April 18, 2019
Building Blocks for Writers Series, #3
It’s life’s tiny moments—little happenings that I call blossoms—that find their way into a novel and give the story the feel of real people, real events.
Here’s one example:
When I was a young girl, my cousin sent my sisters and I a heavy, cardboard box, probably two feet by four feet, shaped like a treasure chest. Inside we found squares of material: large, small, all different textures and colors.
We played with that cloth for days. We didn’t have a sewing machine, so we sewed by hand (and used a lot of safety pins). We made doll clothes. Some squares were big enough that we made skirts. I decided I would make a quilt out of the smaller pieces. My “quilt” was very small, because my fingers quickly grew tired, but for a time I slept with my creation draped across my shoulders.
In my first book, Keeper of Coin the young ladies at Dempseys spent their evenings making uniforms for soldiers in the Civil War. One day they received a trunk filled with beautiful fabric rather than uniform cloth. The army told them to keep the material, and the girls had a wonderful time making new dresses for themselves. This scene grew from my cousins’ gift of material scraps.
Another “blossom” of an event from my childhood: my sisters and I were staying with my grandmother, and she told us a story about her mother cutting strips of material to make a rag rug. She and her sister didn’t like the ugly color and the rough material of some of the strips. Rather than braiding the strips and attaching them to the rug, grandma and her sister took turns throwing the cloth into the fire. From grandma’s voice we could tell she was still contrite when she related how sore her poor mother’s hands had become from cutting those strips of rough material that they had carelessly tossed into the fire.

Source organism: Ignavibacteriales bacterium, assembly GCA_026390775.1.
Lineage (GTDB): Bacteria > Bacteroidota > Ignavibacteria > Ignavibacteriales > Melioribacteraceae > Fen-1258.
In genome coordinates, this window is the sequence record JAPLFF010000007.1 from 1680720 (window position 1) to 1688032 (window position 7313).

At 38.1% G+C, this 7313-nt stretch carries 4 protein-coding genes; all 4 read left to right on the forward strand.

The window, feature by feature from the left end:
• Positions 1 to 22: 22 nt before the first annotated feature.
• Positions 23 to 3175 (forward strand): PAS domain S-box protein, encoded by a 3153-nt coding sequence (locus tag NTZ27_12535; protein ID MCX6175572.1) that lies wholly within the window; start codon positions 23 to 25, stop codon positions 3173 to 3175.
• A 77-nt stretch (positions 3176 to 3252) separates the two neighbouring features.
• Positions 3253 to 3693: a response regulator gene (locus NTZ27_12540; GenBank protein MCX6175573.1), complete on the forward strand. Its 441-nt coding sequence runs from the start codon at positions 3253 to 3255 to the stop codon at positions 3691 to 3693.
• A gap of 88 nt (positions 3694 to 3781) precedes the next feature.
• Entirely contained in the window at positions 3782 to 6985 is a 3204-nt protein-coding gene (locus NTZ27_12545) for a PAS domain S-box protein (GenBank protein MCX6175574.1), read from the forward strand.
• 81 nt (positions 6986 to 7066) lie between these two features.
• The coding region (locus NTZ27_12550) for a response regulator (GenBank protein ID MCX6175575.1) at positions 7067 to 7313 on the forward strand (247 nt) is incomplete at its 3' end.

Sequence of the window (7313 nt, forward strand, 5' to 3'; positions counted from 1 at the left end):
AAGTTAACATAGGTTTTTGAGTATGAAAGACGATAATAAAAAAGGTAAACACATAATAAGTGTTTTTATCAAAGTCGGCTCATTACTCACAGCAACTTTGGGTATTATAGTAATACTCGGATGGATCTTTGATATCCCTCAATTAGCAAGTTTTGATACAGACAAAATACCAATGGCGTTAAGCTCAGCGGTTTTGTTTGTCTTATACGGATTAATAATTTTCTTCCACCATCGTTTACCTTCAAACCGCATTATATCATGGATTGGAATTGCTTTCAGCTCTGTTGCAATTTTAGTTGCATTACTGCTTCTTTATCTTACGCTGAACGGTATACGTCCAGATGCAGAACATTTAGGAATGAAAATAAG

This story made its way into that same book, Keeper of Coin. While they sewed uniforms one night the girls told the story of making a rag rug, and of their mother cutting scraps from a heavy burlap material, and of them tossing the strips into the fire. I’m sure my grandmother and great-grandmother wouldn’t mind me using their rag rug experiences to enhance my description of the evening sewing chore at Dempseys.
At one point in my life, I was between finishing my degree and beginning full time work and I put some of my excess energy into crocheting. I bought yarn and patterns and before you know it our closets and drawers overflowed with afghans, scarves and hats. Since our house was not that big, I had to force myself to find something else to do.
In my almost-but-not-quite finished (and untitled) historical fiction work several of life’s little happenings manage to appear on the pages. In one particular scene, Molly, the heroine of the story, learned to knit. Like me, she didn’t know when to stop and her apartment quickly became filled with the results of her knitting.
I think I’ve made a pretty sound case for including some of life’s little moments and experiences in fiction writing. I wouldn’t ever suggest using this method to portray the major happenings in the life of a main character. Relationships, births, deaths, marriage, etc. are best left to one’s imagination, and here’s one example of why.
A short time ago, a friend brought to my attention the fact that that in the majority of my stories the mother figure is troubled, harsh, and even a little mean. I must set the record straight. I had a really nice, really good mom.
Happy Easter!! And Happy Spring blossoms, everyone!!
Mary Kay Tuberty
The Carty Sisters Series
Keeper of Coin
Keeper of Trust
Keeper of the Flame